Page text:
Post-TPLF Ethiopia and the Need for Peace-building and Reconciliation

“The Fierce Urgency of Now”

By Alem Mamo

Whether we base our argument on historical evidence or the current political temperature in Ethiopia the question no longer is not “if” the wind of change and the popular discontent can be stopped, but it is “when” the Tigray People’s Liberation Front (TPLF) that ruled the country with a brute force for the last 24 years will be forced out. The other question one must also consider is how far would the regime go in using violence and instigating intercommunal conflict to suppress the popular uprising that is engulfing the country.

All regimes that climb the ladder of power through violence and rule by institutionalized form of state-terror speed up their own expiry date, and TPLF is no exception. Such regimes are their own worst enemies more than anyone or anything else. Their inflated version of self-worth and ‘greatness’, along with extreme arrogance wrapped in a blinding hood of ignorance, prevents them from seeing the reality of their surroundings. They only listen to their own voices and see the fictitious image they created in their own mind. No other ideas, no dissent, no divergent views, which are of a significant value in the building of democratic culture, are tolerated.

While the demise of such an authoritarian rule brings a new hope and optimism to the people of Ethiopia, who endured so much suffering and hardship under the regime, this is also a delicate time that requires responsible navigation from political leaders, as well as the average citizens. The political discourse of the last 24 years under the TPLF has been one of extreme polarization and dangerous play with large group identity. In the process, the regime tried to create permanent fault lines between groups to advance its political agenda. By in large, this attempt hasn’t been successful, thanks to the long standing tradition of peaceful coexistence, shared sense of community and belonging.

At the same time, however, it is important to acknowledge the fact that, the divisive policies of TPLF have dislocated the social equilibrium of the society. Large group identity in Ethiopia has been manipulated with an objective of preventing inter-group collaboration and in the process eliminating centripetal political discourse. Therefore, the post-TPLF political process must be strongly and clearly anchored on a sustained and long term initiatives of political and social reconciliation agenda.

Currently, there is an urgent need for a symbolic demonstration of collaboration between leaders of various political parties. Such symbolism could include leaders of political parties appearing together in public to signal to their members and followers that they are committed to working together and facilitate a sustained and long-term social reconciliation.

While the symbolic demonstration by political leadership is an important and valuable currency in persuading their followers to foster a spirit of inclusivity, collaboration and partnership, the long-term emphasis should be on the substantive aspect of reconciliation, which encompasses multiple aspects. Long-term reconciliation takes place both at the grassroots, as well as national level. The key components of the reconciliation process include political, economic, judicial, social and cultural tracks. The reinvigoration of social cohesion and the strengthening of damaged social bridges could only be successful if we address all aspects of the underlying causes.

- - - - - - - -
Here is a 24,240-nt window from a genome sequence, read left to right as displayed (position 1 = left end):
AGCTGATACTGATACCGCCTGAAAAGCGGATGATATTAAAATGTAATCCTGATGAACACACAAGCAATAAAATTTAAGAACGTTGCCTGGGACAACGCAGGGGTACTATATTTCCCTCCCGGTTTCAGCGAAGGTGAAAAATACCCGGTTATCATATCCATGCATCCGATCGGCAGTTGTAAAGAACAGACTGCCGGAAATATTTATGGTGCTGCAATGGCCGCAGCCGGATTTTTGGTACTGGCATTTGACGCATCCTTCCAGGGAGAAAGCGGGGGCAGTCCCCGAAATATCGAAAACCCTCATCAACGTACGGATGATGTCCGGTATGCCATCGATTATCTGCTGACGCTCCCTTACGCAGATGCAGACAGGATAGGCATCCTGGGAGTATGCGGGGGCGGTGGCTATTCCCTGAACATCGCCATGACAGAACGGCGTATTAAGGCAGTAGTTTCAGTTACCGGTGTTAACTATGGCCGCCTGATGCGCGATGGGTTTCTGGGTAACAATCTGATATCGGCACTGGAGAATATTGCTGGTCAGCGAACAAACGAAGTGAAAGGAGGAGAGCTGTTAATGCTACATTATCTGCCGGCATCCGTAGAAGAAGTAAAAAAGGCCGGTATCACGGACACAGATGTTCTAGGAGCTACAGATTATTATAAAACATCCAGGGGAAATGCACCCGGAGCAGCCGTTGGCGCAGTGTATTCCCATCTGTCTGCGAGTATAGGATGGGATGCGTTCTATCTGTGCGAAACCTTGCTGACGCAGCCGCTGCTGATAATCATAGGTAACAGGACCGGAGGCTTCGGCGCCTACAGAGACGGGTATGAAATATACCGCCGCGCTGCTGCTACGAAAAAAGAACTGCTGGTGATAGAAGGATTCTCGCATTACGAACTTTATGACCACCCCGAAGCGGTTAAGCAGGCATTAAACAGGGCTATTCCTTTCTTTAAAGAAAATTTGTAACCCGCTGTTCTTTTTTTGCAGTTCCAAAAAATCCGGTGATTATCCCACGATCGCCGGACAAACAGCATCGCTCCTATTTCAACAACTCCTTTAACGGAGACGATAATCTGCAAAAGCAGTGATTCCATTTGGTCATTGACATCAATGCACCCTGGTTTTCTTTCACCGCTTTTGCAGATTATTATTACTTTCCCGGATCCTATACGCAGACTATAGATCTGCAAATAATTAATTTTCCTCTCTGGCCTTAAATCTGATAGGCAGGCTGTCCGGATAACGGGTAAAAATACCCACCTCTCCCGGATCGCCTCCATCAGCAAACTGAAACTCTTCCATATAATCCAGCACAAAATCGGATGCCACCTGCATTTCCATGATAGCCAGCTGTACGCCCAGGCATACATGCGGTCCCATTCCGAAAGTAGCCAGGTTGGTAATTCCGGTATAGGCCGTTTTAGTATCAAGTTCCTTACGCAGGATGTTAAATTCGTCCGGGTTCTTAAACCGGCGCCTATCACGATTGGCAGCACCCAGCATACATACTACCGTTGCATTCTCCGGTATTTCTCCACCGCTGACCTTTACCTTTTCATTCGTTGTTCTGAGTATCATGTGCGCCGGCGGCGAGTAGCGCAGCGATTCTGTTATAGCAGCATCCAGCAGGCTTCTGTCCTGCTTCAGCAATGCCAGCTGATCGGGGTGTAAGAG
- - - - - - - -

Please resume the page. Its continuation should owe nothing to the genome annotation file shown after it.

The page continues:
The global Ethiopian diaspora must play a vibrant and visible role in promoting peace and reconciliation both at home and abroad. The role of the diaspora in this regard could be both symbolic, as well as substantive. Different diaspora organizations could display their solidarity by organizing unified cultural events and organizing workshops and seminars together. By making a clear and unambiguous statement about a common and shared future under a democratic, just and inclusive political system, they nurture peaceful transition while proving to the TPLF regime that the divide and conquer policy has failed.

The future of Ethiopia is intrinsically tied to the ability of its future leaders to once and for all establish a democratic political system where the rights of citizens are respected and all are equal before the law. Equally important is the nation’s future leaders’ ability and willingness to design a reconciliation process that steers the country in the right direction. The intent and goal of any reconciliation process is to address the past ills while focusing on making the future distinctly different and better from the past.

On April 16, 1963 in his “Letter from Birmingham Jail” Dr. Martin Luther King Jr. made one of his most powerful arguments for racial justice and inclusion in American society. In his magnificent oratory and intellectual master piece he highlighted what he called the “fierce urgency of now” warning those in power to address the demands of the African American community and the failure to do so could have a serious consequence on the nation. His sharp and uncompromising voice was clear in “The Letter” he warned “We are now faced with the fact that tomorrow is today. We are confronted with the fierce urgency of now. In this unfolding conundrum of life and history, there “is” such a thing as being too late. This is no time for apathy or complacency. This is a time for vigorous and positive action.” The unfolding political, economic and social situation in this regard, demands two immediate actions. First, the demands of the people MUST be addressed with out any delay and second all political parties and groups must began formulating a reconciliation process with out any delay. As Dr. King articulated there is such thing as being late.

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